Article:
It’s not very often that an author is better known under his writing name than his actual name, but that’s the case for Mark Twain. Many people don’t even know that his real name was Samuel Clemens or that he wrote under several other names as well, including Thomas Jefferson Snodgrass. Born in 1835 and a prolific author, many of his works have become educational literature. At one point, in fact, Huckleberry Finn was one of the most challenged books that had been published.
Twain may have toured around to talk about literature and his creativity might have helped him create memorable literature, but that didn’t always pay the bills. At one point, Twain even worked as a miner in Nevada to help support himself. Many of his experiences, in fact, can be found in the characters of the books that he wrote.
1. He Had a Connection to a Comet
Twain was one of seven children that were born in his family, but 3 of his siblings passed away while he was a child. Hailey’s Comet was visible in the sky when he was born and when he died, which is quite unique. He was very adventurous as a child and nearly became the 4th child that his family would lose several times. Before the age of 13, he almost drowned 9 confirmed times.
2. He Was Constipated
For whatever reason, Twain was almost always constipated. It caused him to suffer several physical afflictions over the years and there were often bouts of depression that would cause him deep despair at times. During the experiments with electricity that Nikola Tesla was performing, Twain was shocked in the first Salon that Tesla built.
Twain claimed that the shock had cured his constipation and there was a corresponding increase in his health. Whether it was a real affliction or just all in his head, Twain and Tesla became good friends after that electrifying incident.
3. He Was More of a Reported Than an Author
Twain supported himself through writing as much as possible, which meant that he worked as a reporter quite often. He didn’t work in the big cities, however, because he felt like he didn’t really fit in with that environment. Some of his most famous work was actually published in Keokuk, IA and Virginia City, NV newspapers – not large population centers for certain.
Writing was a passion, but it was something that he fell into more than anything. He was part of his local militia during the Civil War and worked as a riverboat operator before that. When the militia disbanded after the war was over, that was when Twain decided to move out west.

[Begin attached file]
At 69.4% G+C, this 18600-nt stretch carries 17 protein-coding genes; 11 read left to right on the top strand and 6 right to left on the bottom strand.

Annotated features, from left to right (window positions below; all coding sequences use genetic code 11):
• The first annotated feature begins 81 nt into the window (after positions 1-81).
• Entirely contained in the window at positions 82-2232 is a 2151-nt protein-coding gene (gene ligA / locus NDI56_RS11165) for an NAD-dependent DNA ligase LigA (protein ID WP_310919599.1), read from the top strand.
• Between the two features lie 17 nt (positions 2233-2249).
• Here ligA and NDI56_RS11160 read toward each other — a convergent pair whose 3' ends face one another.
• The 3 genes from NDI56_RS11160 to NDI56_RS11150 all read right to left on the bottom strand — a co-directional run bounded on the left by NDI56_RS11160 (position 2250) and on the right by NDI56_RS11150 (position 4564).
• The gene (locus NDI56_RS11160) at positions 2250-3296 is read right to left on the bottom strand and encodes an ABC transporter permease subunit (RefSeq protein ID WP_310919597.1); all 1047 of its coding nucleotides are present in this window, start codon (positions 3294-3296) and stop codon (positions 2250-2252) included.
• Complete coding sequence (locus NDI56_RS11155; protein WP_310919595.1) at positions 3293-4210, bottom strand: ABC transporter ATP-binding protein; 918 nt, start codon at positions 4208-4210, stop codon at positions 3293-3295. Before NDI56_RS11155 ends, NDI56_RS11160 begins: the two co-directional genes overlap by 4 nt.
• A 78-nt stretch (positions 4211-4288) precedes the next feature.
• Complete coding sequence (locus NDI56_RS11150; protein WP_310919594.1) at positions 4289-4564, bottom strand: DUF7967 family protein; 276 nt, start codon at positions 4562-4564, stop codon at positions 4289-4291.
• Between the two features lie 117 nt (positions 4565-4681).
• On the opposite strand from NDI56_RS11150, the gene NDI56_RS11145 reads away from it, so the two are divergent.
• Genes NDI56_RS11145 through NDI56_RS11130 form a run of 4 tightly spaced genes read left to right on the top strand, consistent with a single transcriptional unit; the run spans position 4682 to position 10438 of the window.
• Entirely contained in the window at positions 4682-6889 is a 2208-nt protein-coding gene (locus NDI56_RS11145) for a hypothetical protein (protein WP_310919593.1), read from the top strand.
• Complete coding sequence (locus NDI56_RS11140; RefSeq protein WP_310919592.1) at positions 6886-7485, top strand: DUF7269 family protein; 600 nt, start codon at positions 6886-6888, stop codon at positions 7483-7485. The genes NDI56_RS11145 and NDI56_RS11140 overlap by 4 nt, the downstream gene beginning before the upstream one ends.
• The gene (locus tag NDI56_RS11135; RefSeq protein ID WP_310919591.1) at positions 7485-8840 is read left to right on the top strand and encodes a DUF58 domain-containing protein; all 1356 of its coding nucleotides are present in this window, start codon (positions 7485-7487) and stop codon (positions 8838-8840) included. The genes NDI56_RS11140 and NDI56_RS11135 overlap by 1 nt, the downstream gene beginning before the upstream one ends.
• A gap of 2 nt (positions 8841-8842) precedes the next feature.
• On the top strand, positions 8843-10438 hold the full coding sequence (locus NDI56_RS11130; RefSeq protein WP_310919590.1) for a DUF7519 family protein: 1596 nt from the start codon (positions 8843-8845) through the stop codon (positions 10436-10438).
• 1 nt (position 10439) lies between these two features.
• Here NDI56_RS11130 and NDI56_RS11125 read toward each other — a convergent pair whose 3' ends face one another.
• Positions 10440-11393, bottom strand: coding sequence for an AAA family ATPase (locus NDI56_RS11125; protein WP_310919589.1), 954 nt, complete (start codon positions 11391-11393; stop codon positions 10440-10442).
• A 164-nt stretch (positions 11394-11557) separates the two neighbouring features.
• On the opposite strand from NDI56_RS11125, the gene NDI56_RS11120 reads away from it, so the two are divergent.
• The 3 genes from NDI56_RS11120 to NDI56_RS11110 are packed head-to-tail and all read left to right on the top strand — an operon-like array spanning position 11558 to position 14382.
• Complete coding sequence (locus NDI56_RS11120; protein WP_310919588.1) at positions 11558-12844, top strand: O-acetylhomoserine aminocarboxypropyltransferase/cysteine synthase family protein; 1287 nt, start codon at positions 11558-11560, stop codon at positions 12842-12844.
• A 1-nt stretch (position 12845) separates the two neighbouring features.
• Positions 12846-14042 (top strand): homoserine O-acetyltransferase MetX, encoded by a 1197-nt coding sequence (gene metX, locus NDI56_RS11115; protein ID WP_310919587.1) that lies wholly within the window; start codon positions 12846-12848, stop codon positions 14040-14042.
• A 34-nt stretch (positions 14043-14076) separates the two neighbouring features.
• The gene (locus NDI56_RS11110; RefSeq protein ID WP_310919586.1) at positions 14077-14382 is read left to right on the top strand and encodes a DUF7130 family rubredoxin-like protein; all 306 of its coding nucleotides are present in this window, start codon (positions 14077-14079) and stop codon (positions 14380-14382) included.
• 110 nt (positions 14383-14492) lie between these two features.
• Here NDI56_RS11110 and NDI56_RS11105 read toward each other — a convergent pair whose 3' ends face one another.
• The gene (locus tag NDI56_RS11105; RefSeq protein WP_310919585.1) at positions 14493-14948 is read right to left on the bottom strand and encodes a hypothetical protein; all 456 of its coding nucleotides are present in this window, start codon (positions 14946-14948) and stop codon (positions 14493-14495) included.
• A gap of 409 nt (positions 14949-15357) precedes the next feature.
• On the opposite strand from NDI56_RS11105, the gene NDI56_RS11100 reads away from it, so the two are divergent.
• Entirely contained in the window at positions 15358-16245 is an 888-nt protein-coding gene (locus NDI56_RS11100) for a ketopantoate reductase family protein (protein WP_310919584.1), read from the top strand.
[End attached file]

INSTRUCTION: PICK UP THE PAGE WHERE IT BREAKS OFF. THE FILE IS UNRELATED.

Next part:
4. Twain Was a Crazy Cat Lady
To say that Twain loved cats would be an understatement. At one point in his young life, Twain was known to have owned 19 cats. He always had at least two of them around for companionship as an adult. Some say that it was to help him with his creativity, but it was more likely that he just loved cats.
Twain had other loves as well, including parapsychology. Many people know about the dreams that he had about his brother dying on a steamboat when the boiler exploded. Most people don’t know that Twain actually predicted the exact day that he would die.
5. His Family Died Out
The story of Mark Twain is actually a rather tragic one. He married Olivia Langdon and they had 34 years of a good marriage that saw four children born. One of his children, his son Langdon, died at just 19 months of age because of diphtheria. Two of his daughters died while they were in their 20s. Just one daughter survived to have a child of her own. Twain’s granddaughter, however, didn’t have any children. This means that there are no direct heirs of Clemens today.
6. Twain Characterized His Friends
Huckleberry Finn is one of the most beloved characters that Twain created and it was modeled after one of his childhood friends named Tom Blankenship. Twain always said that Tom had a good heart, even if he was an ignorant, dirty, hungry little boy. Twain respected his friend very much because he saw him as the only truly independent person that he had ever known. In that independence, Twain saw a happiness and tranquility that others can only strive to find.
7. He Wore White After Labor Day
If you look at the pictures of Mark Twain that exist, many of them show him wearing his trademark white suit. This came about thanks to a day when he appeared before Congress because he was to testify about copyright laws. On a very slow news day that day, the lead headline of the New York Times was “Mark Twain in White Amuses Congressmen” and Twain wore white from then on.
It wasn’t because he was trying to obtain a formal look. Twain actually called his white suit the “dontcareadamn” suit because he didn’t care how he looked when we was wearing it.
8. Twain Had a Filthy Mouth
Sometimes Twain’s work is considered racist because of the words that he used, but the truth is that Twain just had a filthy mouth. He swore a lot, which was a habit that his wife absolutely despised. In one famous incident that he loved to tell, Twain said that one day he started swearing long and hard because a shirt was missing a button. His wife, who he tried to not swear in front of because he knew she despised the words, heard everything that he said.
To reprimand him, Olivia used her primmest of voices and repeated every word that she’d heard back to him. Twain said he made sure he never swore again when there was even a small chance that his wife might be around.
Some have called Mark Twain the Father of American Literature. It’s a fitting title for a man who glamorized life on the Mississippi River and created a sense of literary Americana that is loved the world over.